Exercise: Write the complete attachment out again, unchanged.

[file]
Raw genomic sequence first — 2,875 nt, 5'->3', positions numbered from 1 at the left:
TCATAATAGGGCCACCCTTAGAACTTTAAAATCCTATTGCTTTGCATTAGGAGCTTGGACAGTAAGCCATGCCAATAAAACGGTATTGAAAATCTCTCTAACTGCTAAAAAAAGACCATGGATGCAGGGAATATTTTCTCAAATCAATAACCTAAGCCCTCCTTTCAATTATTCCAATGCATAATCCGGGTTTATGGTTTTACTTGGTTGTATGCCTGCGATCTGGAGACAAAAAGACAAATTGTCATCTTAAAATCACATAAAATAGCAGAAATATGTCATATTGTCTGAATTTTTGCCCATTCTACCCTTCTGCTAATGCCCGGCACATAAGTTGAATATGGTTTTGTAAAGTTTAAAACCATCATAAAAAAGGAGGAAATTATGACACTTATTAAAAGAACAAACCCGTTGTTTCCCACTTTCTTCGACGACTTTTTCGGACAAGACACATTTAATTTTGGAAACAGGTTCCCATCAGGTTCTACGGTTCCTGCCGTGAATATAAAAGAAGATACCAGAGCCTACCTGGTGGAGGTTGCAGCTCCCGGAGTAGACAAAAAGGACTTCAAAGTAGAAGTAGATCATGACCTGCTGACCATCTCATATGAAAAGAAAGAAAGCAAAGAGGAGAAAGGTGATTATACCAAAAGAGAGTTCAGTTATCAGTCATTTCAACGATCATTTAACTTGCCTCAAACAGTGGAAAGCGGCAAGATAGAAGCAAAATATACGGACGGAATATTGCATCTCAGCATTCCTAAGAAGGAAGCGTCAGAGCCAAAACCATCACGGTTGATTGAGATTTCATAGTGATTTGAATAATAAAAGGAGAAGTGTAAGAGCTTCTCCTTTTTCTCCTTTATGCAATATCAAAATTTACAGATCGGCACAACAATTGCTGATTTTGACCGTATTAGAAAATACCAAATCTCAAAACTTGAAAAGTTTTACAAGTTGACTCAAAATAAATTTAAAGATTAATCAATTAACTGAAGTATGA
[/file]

Raw genomic sequence first — 2,875 nt, 5'->3', positions numbered from 1 at the left:
TCATAATAGGGCCACCCTTAGAACTTTAAAATCCTATTGCTTTGCATTAGGAGCTTGGACAGTAAGCCATGCCAATAAAACGGTATTGAAAATCTCTCTAACTGCTAAAAAAAGACCATGGATGCAGGGAATATTTTCTCAAATCAATAACCTAAGCCCTCCTTTCAATTATTCCAATGCATAATCCGGGTTTATGGTTTTACTTGGTTGTATGCCTGCGATCTGGAGACAAAAAGACAAATTGTCATCTTAAAATCACATAAAATAGCAGAAATATGTCATATTGTCTGAATTTTTGCCCATTCTACCCTTCTGCTAATGCCCGGCACATAAGTTGAATATGGTTTTGTAAAGTTTAAAACCATCATAAAAAAGGAGGAAATTATGACACTTATTAAAAGAACAAACCCGTTGTTTCCCACTTTCTTCGACGACTTTTTCGGACAAGACACATTTAATTTTGGAAACAGGTTCCCATCAGGTTCTACGGTTCCTGCCGTGAATATAAAAGAAGATACCAGAGCCTACCTGGTGGAGGTTGCAGCTCCCGGAGTAGACAAAAAGGACTTCAAAGTAGAAGTAGATCATGACCTGCTGACCATCTCATATGAAAAGAAAGAAAGCAAAGAGGAGAAAGGTGATTATACCAAAAGAGAGTTCAGTTATCAGTCATTTCAACGATCATTTAACTTGCCTCAAACAGTGGAAAGCGGCAAGATAGAAGCAAAATATACGGACGGAATATTGCATCTCAGCATTCCTAAGAAGGAAGCGTCAGAGCCAAAACCATCACGGTTGATTGAGATTTCATAGTGATTTGAATAATAAAAGGAGAAGTGTAAGAGCTTCTCCTTTTTCTCCTTTATGCAATATCAAAATTTACAGATCGGCACAACAATTGCTGATTTTGACCGTATTAGAAAATACCAAATCTCAAAACTTGAAAAGTTTTACAAGTTGACTCAAAATAAATTTAAAGATTAATCAATTAACTGAAGTATGA